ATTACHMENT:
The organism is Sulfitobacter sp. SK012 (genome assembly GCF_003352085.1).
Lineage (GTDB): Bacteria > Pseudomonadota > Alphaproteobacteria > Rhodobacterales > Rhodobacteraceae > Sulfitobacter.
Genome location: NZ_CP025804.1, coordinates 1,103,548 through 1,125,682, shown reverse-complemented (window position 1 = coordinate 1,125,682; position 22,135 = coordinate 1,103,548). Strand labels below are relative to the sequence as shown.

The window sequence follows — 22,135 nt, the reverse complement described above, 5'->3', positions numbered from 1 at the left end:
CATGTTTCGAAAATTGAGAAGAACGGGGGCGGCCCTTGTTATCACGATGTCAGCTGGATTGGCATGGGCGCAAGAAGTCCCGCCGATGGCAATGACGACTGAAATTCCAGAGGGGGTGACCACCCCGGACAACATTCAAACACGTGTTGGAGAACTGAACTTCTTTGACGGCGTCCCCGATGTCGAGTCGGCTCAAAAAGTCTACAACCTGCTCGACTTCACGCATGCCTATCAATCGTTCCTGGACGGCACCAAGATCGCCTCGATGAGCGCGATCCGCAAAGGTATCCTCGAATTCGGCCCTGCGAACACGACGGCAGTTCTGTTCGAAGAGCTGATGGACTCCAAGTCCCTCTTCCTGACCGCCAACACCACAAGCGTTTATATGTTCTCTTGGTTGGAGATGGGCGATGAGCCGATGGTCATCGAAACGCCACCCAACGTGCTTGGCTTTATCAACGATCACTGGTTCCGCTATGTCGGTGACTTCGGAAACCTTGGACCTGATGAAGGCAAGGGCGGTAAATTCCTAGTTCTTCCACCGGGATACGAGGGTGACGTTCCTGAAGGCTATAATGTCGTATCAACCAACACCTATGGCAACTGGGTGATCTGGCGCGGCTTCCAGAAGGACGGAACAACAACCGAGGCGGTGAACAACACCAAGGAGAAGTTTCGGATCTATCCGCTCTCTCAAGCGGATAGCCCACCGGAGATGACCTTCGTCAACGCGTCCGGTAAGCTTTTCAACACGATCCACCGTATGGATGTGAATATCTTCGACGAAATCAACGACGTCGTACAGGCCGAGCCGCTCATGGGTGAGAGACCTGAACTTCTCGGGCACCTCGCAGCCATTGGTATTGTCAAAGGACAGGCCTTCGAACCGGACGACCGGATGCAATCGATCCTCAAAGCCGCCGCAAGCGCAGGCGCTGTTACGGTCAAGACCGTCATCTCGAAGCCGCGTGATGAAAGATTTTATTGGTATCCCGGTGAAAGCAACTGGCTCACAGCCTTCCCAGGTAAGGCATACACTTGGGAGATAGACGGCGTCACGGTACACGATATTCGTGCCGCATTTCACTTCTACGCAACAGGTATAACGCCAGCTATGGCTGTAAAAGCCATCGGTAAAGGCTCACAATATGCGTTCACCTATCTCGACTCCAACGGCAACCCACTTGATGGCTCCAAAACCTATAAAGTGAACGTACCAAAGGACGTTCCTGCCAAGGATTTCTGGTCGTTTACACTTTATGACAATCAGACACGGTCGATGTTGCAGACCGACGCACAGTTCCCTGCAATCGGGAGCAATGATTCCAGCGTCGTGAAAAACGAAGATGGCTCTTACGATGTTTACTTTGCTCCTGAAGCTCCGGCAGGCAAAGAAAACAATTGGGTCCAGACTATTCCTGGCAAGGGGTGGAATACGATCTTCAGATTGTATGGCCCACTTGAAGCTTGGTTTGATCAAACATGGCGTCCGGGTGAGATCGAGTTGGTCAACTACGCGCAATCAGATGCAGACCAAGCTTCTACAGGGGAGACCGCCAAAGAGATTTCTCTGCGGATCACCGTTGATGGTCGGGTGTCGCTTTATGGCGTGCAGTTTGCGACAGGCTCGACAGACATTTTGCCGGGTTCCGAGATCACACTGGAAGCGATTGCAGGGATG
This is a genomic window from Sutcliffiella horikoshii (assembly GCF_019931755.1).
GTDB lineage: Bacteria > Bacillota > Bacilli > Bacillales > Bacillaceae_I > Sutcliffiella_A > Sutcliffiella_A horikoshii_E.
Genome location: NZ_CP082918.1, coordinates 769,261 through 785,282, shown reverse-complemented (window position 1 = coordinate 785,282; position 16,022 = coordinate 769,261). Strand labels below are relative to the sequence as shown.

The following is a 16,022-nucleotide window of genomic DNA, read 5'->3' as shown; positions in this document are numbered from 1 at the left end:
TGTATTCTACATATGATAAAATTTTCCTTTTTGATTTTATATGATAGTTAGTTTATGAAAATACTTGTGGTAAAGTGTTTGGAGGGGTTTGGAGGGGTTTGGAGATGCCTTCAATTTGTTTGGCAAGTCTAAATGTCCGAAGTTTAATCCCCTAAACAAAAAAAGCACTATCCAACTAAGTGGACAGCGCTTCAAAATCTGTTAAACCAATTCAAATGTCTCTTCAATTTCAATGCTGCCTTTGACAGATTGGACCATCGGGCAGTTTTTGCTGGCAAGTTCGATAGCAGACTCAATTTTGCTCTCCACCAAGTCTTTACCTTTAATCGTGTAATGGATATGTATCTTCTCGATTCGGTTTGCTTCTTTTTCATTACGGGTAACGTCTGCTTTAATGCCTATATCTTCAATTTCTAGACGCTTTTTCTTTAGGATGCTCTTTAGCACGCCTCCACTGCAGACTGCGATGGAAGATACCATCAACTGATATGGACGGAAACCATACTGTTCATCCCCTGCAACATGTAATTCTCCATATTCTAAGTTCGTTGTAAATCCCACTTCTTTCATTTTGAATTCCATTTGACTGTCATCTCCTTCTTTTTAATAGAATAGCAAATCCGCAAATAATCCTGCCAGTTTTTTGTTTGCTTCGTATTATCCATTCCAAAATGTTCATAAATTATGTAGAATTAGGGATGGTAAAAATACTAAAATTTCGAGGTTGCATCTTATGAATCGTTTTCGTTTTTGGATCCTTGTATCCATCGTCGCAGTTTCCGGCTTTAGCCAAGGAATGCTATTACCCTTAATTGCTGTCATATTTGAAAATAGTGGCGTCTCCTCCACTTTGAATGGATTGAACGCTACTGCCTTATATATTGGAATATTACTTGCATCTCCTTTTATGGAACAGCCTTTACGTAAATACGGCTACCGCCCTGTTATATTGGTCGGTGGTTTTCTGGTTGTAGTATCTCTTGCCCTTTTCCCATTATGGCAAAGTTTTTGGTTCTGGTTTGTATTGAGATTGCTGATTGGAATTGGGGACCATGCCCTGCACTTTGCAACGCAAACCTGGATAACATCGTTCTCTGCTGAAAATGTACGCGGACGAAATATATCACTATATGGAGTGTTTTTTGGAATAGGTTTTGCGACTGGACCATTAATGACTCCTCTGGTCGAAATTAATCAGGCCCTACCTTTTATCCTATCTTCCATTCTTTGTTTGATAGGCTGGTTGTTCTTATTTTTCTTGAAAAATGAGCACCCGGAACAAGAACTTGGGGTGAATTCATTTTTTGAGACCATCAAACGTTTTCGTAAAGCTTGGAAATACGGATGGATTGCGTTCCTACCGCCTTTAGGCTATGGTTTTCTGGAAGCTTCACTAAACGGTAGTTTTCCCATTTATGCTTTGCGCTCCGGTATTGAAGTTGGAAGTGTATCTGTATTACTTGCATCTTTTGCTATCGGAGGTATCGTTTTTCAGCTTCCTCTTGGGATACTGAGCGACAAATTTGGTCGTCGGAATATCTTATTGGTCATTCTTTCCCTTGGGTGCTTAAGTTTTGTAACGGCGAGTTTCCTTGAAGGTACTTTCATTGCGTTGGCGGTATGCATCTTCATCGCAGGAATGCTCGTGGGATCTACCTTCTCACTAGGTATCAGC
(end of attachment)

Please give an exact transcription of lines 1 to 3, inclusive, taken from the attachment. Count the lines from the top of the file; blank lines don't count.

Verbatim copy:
The organism is Sulfitobacter sp. SK012 (genome assembly GCF_003352085.1).
Lineage (GTDB): Bacteria > Pseudomonadota > Alphaproteobacteria > Rhodobacterales > Rhodobacteraceae > Sulfitobacter.
Genome location: NZ_CP025804.1, coordinates 1,103,548 through 1,125,682, shown reverse-complemented (window position 1 = coordinate 1,125,682; position 22,135 = coordinate 1,103,548). Strand labels below are relative to the sequence as shown.